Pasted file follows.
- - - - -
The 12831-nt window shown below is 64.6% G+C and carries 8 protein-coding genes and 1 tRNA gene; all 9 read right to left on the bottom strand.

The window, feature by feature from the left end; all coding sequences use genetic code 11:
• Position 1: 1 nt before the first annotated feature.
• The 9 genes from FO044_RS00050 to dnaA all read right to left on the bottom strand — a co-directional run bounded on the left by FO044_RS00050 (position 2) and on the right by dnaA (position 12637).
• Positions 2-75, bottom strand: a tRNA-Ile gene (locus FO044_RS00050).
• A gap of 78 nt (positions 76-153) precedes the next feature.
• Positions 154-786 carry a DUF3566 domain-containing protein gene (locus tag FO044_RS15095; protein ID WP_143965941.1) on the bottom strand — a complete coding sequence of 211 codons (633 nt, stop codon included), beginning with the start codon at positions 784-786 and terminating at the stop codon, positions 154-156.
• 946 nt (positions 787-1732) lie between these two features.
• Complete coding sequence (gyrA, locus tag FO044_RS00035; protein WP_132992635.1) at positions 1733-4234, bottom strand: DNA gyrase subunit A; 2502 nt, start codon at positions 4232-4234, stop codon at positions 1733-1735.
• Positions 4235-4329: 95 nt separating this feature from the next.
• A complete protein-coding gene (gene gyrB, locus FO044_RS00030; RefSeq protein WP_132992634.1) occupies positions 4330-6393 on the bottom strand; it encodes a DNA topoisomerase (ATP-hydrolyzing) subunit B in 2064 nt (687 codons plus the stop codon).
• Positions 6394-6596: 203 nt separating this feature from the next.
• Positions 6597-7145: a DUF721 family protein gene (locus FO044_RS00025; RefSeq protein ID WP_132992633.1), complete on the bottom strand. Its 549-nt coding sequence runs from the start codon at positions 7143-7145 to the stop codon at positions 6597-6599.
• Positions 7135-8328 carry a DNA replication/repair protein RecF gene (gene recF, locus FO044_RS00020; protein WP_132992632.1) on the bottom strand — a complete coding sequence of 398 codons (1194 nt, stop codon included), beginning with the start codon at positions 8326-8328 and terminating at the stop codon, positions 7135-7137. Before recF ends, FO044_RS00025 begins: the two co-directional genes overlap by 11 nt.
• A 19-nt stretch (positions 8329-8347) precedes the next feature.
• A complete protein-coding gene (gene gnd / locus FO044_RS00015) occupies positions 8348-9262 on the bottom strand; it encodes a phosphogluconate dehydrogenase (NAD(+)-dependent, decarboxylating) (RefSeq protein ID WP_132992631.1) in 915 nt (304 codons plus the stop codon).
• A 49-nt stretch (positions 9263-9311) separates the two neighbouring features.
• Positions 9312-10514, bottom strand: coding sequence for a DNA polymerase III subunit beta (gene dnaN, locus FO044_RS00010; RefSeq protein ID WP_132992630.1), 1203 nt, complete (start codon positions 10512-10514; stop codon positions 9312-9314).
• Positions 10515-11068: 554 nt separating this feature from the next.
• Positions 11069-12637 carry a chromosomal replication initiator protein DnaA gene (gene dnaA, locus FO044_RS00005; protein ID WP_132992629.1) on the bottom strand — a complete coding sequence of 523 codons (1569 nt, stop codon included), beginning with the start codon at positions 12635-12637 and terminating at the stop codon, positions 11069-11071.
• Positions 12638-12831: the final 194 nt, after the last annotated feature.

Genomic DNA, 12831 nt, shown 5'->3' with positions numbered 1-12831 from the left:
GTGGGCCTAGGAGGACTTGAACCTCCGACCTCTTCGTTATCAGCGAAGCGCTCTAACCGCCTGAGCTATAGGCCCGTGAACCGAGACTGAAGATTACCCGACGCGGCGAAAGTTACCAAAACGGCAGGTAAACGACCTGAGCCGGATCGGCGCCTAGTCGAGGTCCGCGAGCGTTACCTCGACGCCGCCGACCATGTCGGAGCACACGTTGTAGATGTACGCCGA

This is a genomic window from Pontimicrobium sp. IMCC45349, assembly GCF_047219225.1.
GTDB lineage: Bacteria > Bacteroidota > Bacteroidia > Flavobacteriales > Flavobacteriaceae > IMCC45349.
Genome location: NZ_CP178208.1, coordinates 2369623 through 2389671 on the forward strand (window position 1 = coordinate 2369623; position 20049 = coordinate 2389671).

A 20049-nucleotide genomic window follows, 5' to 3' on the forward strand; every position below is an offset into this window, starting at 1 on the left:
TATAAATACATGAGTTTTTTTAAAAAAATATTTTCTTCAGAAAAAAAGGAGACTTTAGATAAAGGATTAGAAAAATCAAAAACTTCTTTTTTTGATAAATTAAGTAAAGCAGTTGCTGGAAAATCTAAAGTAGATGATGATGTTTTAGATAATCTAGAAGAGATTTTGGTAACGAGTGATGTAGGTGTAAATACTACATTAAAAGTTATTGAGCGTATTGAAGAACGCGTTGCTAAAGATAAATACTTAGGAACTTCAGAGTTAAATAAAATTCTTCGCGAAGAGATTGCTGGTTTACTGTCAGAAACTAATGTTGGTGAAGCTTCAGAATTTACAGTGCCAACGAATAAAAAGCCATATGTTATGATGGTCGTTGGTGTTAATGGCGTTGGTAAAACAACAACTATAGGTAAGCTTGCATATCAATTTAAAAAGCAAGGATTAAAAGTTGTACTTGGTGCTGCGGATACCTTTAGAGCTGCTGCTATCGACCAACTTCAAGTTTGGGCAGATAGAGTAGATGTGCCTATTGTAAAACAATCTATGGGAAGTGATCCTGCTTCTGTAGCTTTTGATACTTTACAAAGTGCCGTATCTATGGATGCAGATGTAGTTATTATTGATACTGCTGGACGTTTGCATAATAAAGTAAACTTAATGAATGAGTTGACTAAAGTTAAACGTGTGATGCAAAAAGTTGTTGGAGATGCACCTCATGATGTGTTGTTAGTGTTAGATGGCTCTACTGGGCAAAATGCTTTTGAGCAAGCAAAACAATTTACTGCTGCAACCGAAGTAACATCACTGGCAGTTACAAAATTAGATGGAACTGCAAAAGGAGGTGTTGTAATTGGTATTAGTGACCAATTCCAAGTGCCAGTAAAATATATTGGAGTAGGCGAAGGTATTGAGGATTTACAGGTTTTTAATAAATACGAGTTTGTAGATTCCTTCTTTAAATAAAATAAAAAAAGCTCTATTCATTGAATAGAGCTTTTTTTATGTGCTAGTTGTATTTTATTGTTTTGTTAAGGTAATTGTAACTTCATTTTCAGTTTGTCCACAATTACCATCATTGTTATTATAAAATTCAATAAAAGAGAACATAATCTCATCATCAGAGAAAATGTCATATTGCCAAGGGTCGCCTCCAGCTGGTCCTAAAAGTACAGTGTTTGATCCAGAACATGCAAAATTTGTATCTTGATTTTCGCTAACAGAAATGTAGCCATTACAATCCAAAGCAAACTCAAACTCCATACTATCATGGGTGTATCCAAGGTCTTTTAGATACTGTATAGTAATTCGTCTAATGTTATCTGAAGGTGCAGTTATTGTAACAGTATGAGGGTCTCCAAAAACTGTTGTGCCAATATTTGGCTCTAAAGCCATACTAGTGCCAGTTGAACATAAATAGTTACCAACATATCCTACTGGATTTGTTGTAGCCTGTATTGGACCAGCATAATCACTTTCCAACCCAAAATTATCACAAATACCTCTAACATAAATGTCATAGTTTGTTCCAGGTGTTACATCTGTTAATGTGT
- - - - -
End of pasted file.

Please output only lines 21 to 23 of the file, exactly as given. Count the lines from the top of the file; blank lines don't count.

• Positions 12638-12831: the final 194 nt, after the last annotated feature.

Genomic DNA, 12831 nt, shown 5'->3' with positions numbered 1-12831 from the left:
GTGGGCCTAGGAGGACTTGAACCTCCGACCTCTTCGTTATCAGCGAAGCGCTCTAACCGCCTGAGCTATAGGCCCGTGAACCGAGACTGAAGATTACCCGACGCGGCGAAAGTTACCAAAACGGCAGGTAAACGACCTGAGCCGGATCGGCGCCTAGTCGAGGTCCGCGAGCGTTACCTCGACGCCGCCGACCATGTCGGAGCACACGTTGTAGATGTACGCCGA